However, then I began to look again at SM2CEW's note and I realised that a central plank in his argument is not that DS produces doubtful QSOs but that:- "There is, therefore, a great risk that over time this will devalue the achievement of making QSO’s . Furthermore, it creates an imbalance when comparing achievements for awards, toplists or in contests." I think that maybe he doesn't like the idea that JT65 used with Deep Search challenges the efforts of those who did EME before JT65 and Deep Search came along. You will see where this changed the tack of my article.
Sorry this is so long but it is both complex and complicated.
SUMMARY: Deep Search only generates callsign suggestions, it does not generate QSOs. These callsign suggestions are occasionally wrong (false) but that does not, in my view call the entire process into question. Good operating still makes the difference.
Earth-Moon-Earth communication, "EME" (or "Moonbounce" as it is often rather inaccurately called), is bound to be on the edge of radio amateur capabilities. The path length is about three-quarters of a million kilometres, and the path loss on 144MHz is around 250dB. 99.9% of your signal is never going to reach the Moon and only about 7% of that is going to be "bounced" (scattered) back. The Moon is not a flat surface, and it moves around in space. Despite what you hear about it always having one face turned towards the Earth it wobbles, and for a lot of the time it is below the horizon. Add to that the fact that its elliptical orbit moves it closer and farther away from the Earth over time and you have a pretty tricky object to use to scatter your radio signals back to Earth.
The fact remains that EME can be done, and therefore many of us set it as a target to be achieved. For me it is not an end in itself but a level of technical efficiency to be reached, whereas for others it is an obsession to throw themselves into. Just like any aspect of amateur radio it has the potential to take over your life. This was especially so in the days before specially designed data modes, which basically means before the advent of home computers with sound cards. Before data modes EME was the preserve of the technically brilliant and the very determined amateur (i.e. not me). After data modes it became possible for modest stations to achieve EME contacts, though possibly only by taking advantage of the "super stations" with good set-ups at the other end of the QSO.
|Watching a super station at GM4FVM provides hours of innocent fun (note the failed call ...)|
The difference between me making a QSO and not making one is down to fractions of a decibel. I obviously want to have all the advantages but there is no point trying if it is not genuine. I would not want to do it if it was not valid.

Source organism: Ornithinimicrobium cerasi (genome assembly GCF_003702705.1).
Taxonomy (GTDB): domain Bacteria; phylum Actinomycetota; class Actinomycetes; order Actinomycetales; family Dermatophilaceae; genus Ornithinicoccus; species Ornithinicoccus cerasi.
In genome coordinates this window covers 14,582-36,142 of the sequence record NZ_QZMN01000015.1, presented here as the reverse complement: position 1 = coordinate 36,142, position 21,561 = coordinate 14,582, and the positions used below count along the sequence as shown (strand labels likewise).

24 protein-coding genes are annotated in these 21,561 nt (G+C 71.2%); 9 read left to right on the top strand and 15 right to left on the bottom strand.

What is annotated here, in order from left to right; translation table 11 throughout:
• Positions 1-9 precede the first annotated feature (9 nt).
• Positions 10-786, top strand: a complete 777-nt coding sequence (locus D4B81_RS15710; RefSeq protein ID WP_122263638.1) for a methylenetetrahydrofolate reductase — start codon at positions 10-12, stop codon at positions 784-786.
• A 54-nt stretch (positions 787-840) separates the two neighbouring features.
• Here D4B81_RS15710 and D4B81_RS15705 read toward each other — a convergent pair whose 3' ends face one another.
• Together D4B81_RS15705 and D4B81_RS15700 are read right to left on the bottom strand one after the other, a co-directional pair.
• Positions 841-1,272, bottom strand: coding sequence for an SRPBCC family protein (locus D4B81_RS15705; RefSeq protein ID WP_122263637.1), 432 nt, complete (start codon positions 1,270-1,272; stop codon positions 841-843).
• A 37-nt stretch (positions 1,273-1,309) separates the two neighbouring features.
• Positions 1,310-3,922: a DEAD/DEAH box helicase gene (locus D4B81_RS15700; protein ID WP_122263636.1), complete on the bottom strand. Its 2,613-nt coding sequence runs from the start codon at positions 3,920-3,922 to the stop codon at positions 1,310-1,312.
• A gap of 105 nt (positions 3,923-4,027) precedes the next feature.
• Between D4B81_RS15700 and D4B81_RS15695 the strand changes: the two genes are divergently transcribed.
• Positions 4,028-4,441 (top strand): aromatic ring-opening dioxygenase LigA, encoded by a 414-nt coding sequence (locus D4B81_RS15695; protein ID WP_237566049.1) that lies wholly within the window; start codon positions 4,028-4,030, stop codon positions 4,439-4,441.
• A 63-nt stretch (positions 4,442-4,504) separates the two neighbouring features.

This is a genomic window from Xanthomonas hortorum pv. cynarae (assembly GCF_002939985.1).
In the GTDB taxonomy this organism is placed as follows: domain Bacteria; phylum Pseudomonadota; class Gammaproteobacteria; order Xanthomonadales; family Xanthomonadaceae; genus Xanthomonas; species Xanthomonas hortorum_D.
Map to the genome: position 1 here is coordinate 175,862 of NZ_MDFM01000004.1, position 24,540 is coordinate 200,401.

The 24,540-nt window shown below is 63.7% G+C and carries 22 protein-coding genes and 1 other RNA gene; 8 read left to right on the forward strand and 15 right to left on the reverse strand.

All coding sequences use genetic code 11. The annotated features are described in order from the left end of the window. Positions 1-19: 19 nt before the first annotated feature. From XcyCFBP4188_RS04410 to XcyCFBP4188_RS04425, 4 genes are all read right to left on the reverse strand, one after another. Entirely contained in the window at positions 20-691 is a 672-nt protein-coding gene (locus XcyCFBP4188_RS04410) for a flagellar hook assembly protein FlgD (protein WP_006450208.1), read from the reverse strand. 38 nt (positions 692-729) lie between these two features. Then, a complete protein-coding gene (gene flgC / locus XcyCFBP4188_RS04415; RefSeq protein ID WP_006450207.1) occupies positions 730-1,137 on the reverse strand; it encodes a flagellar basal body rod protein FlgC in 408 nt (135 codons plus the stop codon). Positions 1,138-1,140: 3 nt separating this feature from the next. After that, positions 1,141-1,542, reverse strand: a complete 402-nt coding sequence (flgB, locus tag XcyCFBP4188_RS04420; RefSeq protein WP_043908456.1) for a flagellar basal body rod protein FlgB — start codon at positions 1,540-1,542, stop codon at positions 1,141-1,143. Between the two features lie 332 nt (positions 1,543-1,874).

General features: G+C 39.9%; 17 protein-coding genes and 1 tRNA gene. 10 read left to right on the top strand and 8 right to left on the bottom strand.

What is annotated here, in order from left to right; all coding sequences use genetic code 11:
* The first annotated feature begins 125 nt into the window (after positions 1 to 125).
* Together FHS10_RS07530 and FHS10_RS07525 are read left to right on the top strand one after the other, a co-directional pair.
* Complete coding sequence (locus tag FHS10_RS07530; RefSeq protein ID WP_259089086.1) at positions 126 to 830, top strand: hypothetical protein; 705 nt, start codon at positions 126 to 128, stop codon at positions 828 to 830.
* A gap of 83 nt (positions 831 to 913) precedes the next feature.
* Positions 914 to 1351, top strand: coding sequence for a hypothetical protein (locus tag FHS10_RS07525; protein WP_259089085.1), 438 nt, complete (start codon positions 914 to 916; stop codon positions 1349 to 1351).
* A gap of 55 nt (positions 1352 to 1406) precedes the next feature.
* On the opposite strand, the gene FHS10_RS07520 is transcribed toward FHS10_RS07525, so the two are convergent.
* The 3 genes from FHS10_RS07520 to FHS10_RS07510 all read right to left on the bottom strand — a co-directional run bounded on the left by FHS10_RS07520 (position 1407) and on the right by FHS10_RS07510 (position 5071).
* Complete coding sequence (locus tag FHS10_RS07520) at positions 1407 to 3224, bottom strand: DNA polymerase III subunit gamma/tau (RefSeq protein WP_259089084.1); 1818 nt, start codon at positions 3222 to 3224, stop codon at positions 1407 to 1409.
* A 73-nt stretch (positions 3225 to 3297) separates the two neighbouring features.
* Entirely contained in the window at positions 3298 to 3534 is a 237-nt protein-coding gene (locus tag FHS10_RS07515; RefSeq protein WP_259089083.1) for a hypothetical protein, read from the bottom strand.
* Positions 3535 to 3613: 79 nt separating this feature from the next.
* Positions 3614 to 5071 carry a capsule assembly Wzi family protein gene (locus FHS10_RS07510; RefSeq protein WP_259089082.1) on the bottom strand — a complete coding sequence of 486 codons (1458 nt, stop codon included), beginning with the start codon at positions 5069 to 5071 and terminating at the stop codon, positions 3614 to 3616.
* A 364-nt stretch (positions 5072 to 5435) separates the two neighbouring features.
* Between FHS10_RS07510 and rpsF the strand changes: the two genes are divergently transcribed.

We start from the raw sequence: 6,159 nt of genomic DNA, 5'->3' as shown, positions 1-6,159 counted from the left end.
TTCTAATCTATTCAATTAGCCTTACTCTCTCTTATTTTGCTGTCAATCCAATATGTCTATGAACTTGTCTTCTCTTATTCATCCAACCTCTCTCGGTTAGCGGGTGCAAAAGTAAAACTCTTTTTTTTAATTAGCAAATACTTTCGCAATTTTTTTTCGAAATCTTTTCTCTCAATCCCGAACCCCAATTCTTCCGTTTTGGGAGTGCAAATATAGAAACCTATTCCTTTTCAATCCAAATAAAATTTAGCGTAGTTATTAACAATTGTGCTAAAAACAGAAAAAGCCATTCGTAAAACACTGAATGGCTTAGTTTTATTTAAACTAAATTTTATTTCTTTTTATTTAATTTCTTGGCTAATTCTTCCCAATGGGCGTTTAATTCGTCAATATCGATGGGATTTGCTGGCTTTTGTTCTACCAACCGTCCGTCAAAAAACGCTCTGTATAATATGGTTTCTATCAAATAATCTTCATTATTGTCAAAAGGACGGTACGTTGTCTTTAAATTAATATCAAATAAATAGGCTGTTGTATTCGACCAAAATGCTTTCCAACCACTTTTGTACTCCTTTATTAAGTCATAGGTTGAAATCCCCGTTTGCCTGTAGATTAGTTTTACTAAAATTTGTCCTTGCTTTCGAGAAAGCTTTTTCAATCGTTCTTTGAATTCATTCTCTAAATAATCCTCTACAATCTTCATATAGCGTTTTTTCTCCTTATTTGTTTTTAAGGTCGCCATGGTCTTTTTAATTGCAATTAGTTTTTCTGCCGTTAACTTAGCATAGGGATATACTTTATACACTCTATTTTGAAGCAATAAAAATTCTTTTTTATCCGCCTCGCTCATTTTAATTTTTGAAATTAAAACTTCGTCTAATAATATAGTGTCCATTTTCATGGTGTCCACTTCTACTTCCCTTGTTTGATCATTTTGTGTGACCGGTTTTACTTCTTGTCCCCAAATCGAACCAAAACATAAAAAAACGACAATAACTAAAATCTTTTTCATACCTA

This rather long ramble is meant to set the scene for a discussion of "Deep Search". Deep Search (DS) is a setting in the WSJT-X suite allowing the use of algorithms which compare partial received data with data already stored in the receiving station's computer. For example it would allow partial callsign information to be compared with a callsign stored in the computer, and then the software will make a judgement as to whether it has detected enough of the data to confirm the callsign. This has been compared to a CW operator hearing "GM4F?M", not being sure of the ? symbol and concluding that this is likely to be GM4FVM, rather than GM4FDM. I would say it is a pretty common occurrence for operators to do this, or to conclude that what sounds like a greeting of 72 is really 73, or that what sounds like a signal report of 2299 is really 599 with a dot missing.
That representation of DS, of the CW operator correcting obvious missed characters, is often quoted but it is not quite accurate. The inner workings of the decoding process for JT65 are fiendishly complex. It is not as simple as correcting a character. And here it gets a bit like self-driving cars. People are alarmed to think that a computer might make a decision which could result in a crash or loss of life. At the same time, these decisions are taken by all sorts of people every day, and many of those are not folks I would trust with my life.
I remember staring up at someone from my position prone in the gutter, having been thrown down the road after his car drove headlong into my motorbike, and him saying "I didn't see you". As the ambulance staff scraped me of off the road I might have thought that a computer controlled car might possibly not have driven into me. The point is, computers might be able to make better decisions than a human, but do we trust them? Why should I trust humans more when they keep driving into me?
I blundered into this sea of doubt during my posting here on 30 March, here. As I said, I followed W7GJ's settings, save that I used less aggressive values to save some processing power. W7GJ certainly advocates the full settings, including turning on "averaging" (building up data across listening periods) and reducing "synch" which is likely to show up as some spurious responses as well as correct ones.